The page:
(Bloomberg) — Efforts to secure safe passage through the Strait of Hormuz are ramping up as the U.K. said a second warship arrived in the area and South Korea may deploy its own unit as part of a multinational force.
Tensions have flared in the strait in recent weeks as Iran pushes back against U.S. sanctions that are crippling its oil exports. Iran’s Revolutionary Guard is still holding a U.K. vessel it detained earlier this month, the Stena Impero, in retaliation for British forces seizing an Iranian tanker near Gibraltar for allegedly violating sanctions against Syria.
The U.K. has deployed the HMS Duncan, one of its Type 45 destroyers, to shepherd British-flagged ships through the strait, the Ministry of Defence said in a statement Sunday. It will operate alongside the Royal Navy’s HMS Montrose Type 23 frigate until late August, it said.
Meanwhile, South Korea is considering sending its Cheonghae naval unit to the strait for participation in a U.S.-led coalition, Maeil Business Newspaper reported Monday, citing an unidentified government official.
The strait is a vital thoroughfare for the energy industry, accounting for about a third of the world’s oil and a quarter of the gas transported by tanker. The U.S. and Europe are both seeking to establish separate maritime security initiatives, and the U.K. said last week that further measures would be taken to respond to Iran, without giving detail on those plans.
“Freedom of navigation in the Strait of Hormuz is vital not just to the U.K., but also our international partners and allies,” Defense Secretary Ben Wallace said in the statement. “Merchant ships must be free to travel lawfully and trade safely, anywhere in the world.”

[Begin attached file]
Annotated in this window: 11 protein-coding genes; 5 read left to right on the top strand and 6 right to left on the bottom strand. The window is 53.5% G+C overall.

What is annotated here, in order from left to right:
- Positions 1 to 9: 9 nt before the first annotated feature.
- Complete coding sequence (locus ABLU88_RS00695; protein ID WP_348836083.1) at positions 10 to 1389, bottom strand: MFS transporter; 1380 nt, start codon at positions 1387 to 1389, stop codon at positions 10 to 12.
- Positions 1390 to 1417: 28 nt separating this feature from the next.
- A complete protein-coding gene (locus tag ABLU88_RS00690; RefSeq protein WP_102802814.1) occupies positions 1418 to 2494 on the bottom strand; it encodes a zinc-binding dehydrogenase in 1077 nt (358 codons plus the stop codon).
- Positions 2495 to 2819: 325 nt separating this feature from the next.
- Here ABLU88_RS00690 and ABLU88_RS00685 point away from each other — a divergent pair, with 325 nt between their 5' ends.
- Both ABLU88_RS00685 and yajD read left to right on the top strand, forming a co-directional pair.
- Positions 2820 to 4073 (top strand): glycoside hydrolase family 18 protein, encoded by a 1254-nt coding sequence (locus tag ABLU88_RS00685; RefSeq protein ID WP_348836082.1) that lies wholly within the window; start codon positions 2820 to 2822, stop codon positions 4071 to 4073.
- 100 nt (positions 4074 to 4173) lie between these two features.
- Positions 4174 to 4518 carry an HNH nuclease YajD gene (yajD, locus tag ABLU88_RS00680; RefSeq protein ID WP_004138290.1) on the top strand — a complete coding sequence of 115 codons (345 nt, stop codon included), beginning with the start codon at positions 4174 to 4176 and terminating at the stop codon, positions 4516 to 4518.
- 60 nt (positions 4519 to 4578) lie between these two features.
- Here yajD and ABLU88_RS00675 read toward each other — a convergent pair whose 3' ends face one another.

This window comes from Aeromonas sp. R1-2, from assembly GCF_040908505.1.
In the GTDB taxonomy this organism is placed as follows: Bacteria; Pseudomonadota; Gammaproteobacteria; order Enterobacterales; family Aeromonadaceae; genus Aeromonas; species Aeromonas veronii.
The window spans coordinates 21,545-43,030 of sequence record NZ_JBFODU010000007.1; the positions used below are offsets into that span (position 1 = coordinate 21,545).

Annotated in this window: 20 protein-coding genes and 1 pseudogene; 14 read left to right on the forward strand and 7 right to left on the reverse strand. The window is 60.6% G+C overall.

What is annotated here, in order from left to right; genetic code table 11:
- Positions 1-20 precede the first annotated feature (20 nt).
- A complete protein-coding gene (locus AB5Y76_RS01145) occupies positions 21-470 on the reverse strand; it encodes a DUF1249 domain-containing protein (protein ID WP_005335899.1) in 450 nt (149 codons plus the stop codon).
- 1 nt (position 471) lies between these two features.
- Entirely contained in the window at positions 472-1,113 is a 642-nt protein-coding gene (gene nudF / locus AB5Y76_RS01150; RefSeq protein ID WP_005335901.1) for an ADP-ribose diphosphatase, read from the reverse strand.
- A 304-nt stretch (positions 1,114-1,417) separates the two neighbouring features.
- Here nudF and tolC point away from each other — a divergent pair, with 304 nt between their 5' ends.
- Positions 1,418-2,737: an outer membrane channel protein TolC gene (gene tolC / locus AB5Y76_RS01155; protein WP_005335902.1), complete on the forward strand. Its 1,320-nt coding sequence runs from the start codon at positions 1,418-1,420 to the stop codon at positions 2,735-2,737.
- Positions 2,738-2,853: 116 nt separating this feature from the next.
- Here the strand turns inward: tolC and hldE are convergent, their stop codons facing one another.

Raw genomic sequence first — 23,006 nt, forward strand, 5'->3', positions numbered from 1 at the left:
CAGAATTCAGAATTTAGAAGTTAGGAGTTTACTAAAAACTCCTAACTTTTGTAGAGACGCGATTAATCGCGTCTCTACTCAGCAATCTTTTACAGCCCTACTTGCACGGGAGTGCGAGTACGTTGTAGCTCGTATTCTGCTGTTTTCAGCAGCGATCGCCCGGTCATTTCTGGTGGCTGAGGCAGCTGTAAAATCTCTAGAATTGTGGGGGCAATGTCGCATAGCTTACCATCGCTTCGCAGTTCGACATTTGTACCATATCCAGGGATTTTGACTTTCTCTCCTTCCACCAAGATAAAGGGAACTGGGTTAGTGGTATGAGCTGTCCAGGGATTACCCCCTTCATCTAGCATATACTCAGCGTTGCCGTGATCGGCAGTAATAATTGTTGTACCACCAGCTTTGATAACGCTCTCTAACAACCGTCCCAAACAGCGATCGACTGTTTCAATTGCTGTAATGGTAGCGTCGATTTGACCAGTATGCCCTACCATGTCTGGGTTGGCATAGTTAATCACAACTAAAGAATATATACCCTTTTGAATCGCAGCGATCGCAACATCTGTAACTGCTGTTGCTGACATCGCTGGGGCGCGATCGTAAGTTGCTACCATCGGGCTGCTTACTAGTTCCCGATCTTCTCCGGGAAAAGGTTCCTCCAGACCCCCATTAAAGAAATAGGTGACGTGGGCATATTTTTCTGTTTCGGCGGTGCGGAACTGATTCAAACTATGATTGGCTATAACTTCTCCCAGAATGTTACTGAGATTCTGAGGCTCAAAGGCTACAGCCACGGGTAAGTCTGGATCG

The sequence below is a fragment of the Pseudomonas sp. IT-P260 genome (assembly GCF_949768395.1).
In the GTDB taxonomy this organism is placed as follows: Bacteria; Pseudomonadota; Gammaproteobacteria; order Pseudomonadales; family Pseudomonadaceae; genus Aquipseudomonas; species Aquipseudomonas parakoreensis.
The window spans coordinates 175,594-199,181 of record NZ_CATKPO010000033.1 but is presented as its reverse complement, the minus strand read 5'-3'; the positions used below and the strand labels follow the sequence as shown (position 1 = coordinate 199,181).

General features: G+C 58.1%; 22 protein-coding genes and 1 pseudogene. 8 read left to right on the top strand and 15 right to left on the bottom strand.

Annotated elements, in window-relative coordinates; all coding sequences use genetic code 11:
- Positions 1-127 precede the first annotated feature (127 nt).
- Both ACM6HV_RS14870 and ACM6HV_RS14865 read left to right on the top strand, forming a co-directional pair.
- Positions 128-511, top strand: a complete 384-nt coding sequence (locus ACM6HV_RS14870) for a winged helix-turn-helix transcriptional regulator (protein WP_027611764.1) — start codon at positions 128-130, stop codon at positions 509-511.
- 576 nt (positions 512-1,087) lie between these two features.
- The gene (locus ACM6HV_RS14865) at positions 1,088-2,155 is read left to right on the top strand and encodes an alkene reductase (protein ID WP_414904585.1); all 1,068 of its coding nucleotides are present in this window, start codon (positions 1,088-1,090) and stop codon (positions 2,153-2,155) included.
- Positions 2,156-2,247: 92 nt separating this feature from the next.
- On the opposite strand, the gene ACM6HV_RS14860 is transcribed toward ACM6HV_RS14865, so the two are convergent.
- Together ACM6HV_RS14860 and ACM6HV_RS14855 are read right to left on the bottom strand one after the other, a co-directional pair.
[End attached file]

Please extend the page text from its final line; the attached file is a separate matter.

South Korea’s 302-personnel Cheonghae unit includes the destroyer Dae Jo-yeong, an anti-submarine helicopter and three speed boats, according to the latest annual defense white paper. It’s been stationed in the Gulf of Aden since 2009 for anti-piracy operations and has also been utilized in recent years to help evacuate South Korea citizens from Libya and Yemen.
The unit’s key missions are to protect vessels, support safe passage and participate in maritime security operations, according to the white paper.
A defense ministry spokeswoman, Choi Hyun-soo, said the government is considering “various options to ensure South Korean vessels’ safety” but nothing has been finalized.
Separately, Oman, which shares the waterway with Iran, said it was in talks with “all parties” to restore stability to the waterway.
“We don’t mediate, but in this case we are more concerned than others to ensure the stability of navigation,” Foreign Minister Yousef Bin Alawi said after discussions with Iranian officials in Tehran. Oman has close ties with Iran.
The U.K. and Iran have made efforts to resolve the situation. In a letter published Sunday by state-run Islamic Republic News Agency, President Hassan Rouhani congratulated Boris Johnson on becoming the U.K. prime minister and said he hoped this would usher in improved ties between London and Tehran.
Britain’s ambassador to Iran said he had “good and detailed talks” with a senior hard-line lawmaker who heads the Iranian parliament’s foreign-affairs committee. Envoy Robert Macaire said in a tweet that it was “important to keep these channels of discussion open” after meeting with cleric and lawmaker, Mojtaba Zonnour, in Tehran.
The tanker standoff has escalated regional strains over renewed U.S. sanctions on Iran after President Donald Trump last year pulled out of the nuclear deal with Iran.
In Vienna, representatives from the remaining parties to the deal — China, France, Germany, Russia and the U.K. — held talks with an Iranian envoy to try to salvage the agreement.
The participants on Sunday reaffirmed commitments to preserving both Iran’s pledges to limit its nuclear activities and the promise of lifting sanctions under the deal, according to a European Union statement.
Iran’s Deputy Foreign Minister Abbas Araghchi characterized the talks as “constructive” but said his country will continue to scale back its commitments to the nuclear deal unless European powers guarantee Iran’s ability to gain economic benefits promised in the accord, the semi-official Fars news agency reported.